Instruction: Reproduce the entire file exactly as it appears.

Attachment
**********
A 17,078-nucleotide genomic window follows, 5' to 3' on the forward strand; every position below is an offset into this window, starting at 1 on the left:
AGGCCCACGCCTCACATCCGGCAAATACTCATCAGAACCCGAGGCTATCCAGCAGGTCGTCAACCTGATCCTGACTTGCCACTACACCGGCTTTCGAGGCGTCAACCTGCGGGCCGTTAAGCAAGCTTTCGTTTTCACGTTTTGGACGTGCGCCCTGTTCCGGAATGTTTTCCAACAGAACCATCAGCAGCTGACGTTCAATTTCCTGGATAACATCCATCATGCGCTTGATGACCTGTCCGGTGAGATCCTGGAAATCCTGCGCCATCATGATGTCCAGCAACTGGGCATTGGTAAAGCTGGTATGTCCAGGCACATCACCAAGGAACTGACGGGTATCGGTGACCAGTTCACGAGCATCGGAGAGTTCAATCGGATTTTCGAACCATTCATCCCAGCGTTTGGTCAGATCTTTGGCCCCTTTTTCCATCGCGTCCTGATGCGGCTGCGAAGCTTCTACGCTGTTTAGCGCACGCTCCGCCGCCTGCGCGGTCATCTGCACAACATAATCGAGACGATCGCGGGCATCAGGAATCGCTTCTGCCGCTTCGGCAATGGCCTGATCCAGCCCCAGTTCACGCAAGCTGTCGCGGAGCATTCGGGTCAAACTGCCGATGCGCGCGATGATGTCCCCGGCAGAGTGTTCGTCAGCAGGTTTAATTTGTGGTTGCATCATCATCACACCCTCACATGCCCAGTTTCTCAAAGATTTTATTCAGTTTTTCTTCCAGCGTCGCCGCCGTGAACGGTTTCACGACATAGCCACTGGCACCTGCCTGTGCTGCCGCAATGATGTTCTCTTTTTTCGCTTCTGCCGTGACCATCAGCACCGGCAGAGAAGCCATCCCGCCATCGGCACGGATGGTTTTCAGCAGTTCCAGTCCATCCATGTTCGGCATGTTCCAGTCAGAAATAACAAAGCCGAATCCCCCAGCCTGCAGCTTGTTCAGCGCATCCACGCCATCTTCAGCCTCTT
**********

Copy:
A 17,078-nucleotide genomic window follows, 5' to 3' on the forward strand; every position below is an offset into this window, starting at 1 on the left:
AGGCCCACGCCTCACATCCGGCAAATACTCATCAGAACCCGAGGCTATCCAGCAGGTCGTCAACCTGATCCTGACTTGCCACTACACCGGCTTTCGAGGCGTCAACCTGCGGGCCGTTAAGCAAGCTTTCGTTTTCACGTTTTGGACGTGCGCCCTGTTCCGGAATGTTTTCCAACAGAACCATCAGCAGCTGACGTTCAATTTCCTGGATAACATCCATCATGCGCTTGATGACCTGTCCGGTGAGATCCTGGAAATCCTGCGCCATCATGATGTCCAGCAACTGGGCATTGGTAAAGCTGGTATGTCCAGGCACATCACCAAGGAACTGACGGGTATCGGTGACCAGTTCACGAGCATCGGAGAGTTCAATCGGATTTTCGAACCATTCATCCCAGCGTTTGGTCAGATCTTTGGCCCCTTTTTCCATCGCGTCCTGATGCGGCTGCGAAGCTTCTACGCTGTTTAGCGCACGCTCCGCCGCCTGCGCGGTCATCTGCACAACATAATCGAGACGATCGCGGGCATCAGGAATCGCTTCTGCCGCTTCGGCAATGGCCTGATCCAGCCCCAGTTCACGCAAGCTGTCGCGGAGCATTCGGGTCAAACTGCCGATGCGCGCGATGATGTCCCCGGCAGAGTGTTCGTCAGCAGGTTTAATTTGTGGTTGCATCATCATCACACCCTCACATGCCCAGTTTCTCAAAGATTTTATTCAGTTTTTCTTCCAGCGTCGCCGCCGTGAACGGTTTCACGACATAGCCACTGGCACCTGCCTGTGCTGCCGCAATGATGTTCTCTTTTTTCGCTTCTGCCGTGACCATCAGCACCGGCAGAGAAGCCATCCCGCCATCGGCACGGATGGTTTTCAGCAGTTCCAGTCCATCCATGTTCGGCATGTTCCAGTCAGAAATAACAAAGCCGAATCCCCCAGCCTGCAGCTTGTTCAGCGCATCCACGCCATCTTCAGCCTCTT